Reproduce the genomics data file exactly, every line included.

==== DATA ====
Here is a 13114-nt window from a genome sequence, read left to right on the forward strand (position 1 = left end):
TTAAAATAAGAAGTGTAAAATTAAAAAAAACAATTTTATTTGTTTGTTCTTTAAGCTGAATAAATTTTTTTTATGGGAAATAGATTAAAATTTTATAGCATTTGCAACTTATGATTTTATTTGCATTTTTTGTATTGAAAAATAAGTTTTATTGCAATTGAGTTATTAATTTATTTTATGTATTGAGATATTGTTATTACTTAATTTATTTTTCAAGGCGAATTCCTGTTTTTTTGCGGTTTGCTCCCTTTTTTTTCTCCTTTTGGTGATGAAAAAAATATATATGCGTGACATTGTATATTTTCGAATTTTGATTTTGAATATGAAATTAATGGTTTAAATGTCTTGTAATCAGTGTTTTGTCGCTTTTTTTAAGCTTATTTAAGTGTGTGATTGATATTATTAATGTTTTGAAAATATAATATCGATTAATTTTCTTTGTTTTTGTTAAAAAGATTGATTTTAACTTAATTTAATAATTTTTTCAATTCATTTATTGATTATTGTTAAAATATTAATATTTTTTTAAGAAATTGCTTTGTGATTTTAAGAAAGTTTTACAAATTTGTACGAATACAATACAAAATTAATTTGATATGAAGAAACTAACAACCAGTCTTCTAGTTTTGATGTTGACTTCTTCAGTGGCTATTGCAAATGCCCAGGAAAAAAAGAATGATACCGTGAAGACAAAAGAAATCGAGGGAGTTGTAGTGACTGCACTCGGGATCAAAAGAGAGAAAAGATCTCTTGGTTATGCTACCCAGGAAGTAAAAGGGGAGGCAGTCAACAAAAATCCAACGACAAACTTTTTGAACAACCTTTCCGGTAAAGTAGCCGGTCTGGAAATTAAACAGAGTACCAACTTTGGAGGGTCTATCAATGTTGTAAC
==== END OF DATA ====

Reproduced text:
Here is a 13114-nt window from a genome sequence, read left to right on the forward strand (position 1 = left end):
TTAAAATAAGAAGTGTAAAATTAAAAAAAACAATTTTATTTGTTTGTTCTTTAAGCTGAATAAATTTTTTTTATGGGAAATAGATTAAAATTTTATAGCATTTGCAACTTATGATTTTATTTGCATTTTTTGTATTGAAAAATAAGTTTTATTGCAATTGAGTTATTAATTTATTTTATGTATTGAGATATTGTTATTACTTAATTTATTTTTCAAGGCGAATTCCTGTTTTTTTGCGGTTTGCTCCCTTTTTTTTCTCCTTTTGGTGATGAAAAAAATATATATGCGTGACATTGTATATTTTCGAATTTTGATTTTGAATATGAAATTAATGGTTTAAATGTCTTGTAATCAGTGTTTTGTCGCTTTTTTTAAGCTTATTTAAGTGTGTGATTGATATTATTAATGTTTTGAAAATATAATATCGATTAATTTTCTTTGTTTTTGTTAAAAAGATTGATTTTAACTTAATTTAATAATTTTTTCAATTCATTTATTGATTATTGTTAAAATATTAATATTTTTTTAAGAAATTGCTTTGTGATTTTAAGAAAGTTTTACAAATTTGTACGAATACAATACAAAATTAATTTGATATGAAGAAACTAACAACCAGTCTTCTAGTTTTGATGTTGACTTCTTCAGTGGCTATTGCAAATGCCCAGGAAAAAAAGAATGATACCGTGAAGACAAAAGAAATCGAGGGAGTTGTAGTGACTGCACTCGGGATCAAAAGAGAGAAAAGATCTCTTGGTTATGCTACCCAGGAAGTAAAAGGGGAGGCAGTCAACAAAAATCCAACGACAAACTTTTTGAACAACCTTTCCGGTAAAGTAGCCGGTCTGGAAATTAAACAGAGTACCAACTTTGGAGGGTCTATCAATGTTGTAAC